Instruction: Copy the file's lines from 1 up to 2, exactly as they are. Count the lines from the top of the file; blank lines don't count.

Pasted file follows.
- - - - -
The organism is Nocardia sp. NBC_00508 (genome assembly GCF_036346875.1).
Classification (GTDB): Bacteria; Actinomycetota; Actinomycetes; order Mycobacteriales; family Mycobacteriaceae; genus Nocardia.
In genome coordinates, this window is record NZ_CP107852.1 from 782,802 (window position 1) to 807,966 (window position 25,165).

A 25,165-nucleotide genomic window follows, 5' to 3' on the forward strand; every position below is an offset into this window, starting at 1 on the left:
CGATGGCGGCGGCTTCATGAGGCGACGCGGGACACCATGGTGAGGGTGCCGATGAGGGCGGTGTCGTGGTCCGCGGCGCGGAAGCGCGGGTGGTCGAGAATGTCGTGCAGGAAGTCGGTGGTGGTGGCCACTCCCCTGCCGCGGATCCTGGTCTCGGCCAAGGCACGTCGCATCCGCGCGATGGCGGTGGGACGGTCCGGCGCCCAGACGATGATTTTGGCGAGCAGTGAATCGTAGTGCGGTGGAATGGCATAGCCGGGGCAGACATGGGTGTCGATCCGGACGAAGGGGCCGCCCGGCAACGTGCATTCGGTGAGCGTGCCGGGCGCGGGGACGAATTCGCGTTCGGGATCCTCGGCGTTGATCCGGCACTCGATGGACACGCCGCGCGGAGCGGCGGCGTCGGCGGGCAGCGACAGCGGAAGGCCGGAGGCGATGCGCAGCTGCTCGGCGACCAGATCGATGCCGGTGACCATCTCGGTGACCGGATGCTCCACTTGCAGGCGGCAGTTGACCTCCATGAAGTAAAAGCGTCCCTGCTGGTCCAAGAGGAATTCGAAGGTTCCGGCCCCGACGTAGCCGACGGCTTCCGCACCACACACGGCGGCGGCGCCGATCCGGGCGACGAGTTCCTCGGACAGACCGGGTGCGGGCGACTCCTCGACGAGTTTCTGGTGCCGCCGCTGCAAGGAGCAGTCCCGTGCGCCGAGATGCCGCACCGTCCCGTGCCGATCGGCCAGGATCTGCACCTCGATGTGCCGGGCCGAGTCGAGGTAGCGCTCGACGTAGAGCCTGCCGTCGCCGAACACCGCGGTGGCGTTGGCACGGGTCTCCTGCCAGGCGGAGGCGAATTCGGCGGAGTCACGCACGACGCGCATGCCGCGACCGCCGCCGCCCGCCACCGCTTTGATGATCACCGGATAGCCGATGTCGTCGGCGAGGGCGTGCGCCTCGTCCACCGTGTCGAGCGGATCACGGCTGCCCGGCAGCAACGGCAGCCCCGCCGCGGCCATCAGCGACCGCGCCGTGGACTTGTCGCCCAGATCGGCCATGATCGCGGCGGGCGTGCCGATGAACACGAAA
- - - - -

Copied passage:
The organism is Nocardia sp. NBC_00508 (genome assembly GCF_036346875.1).
Classification (GTDB): Bacteria; Actinomycetota; Actinomycetes; order Mycobacteriales; family Mycobacteriaceae; genus Nocardia.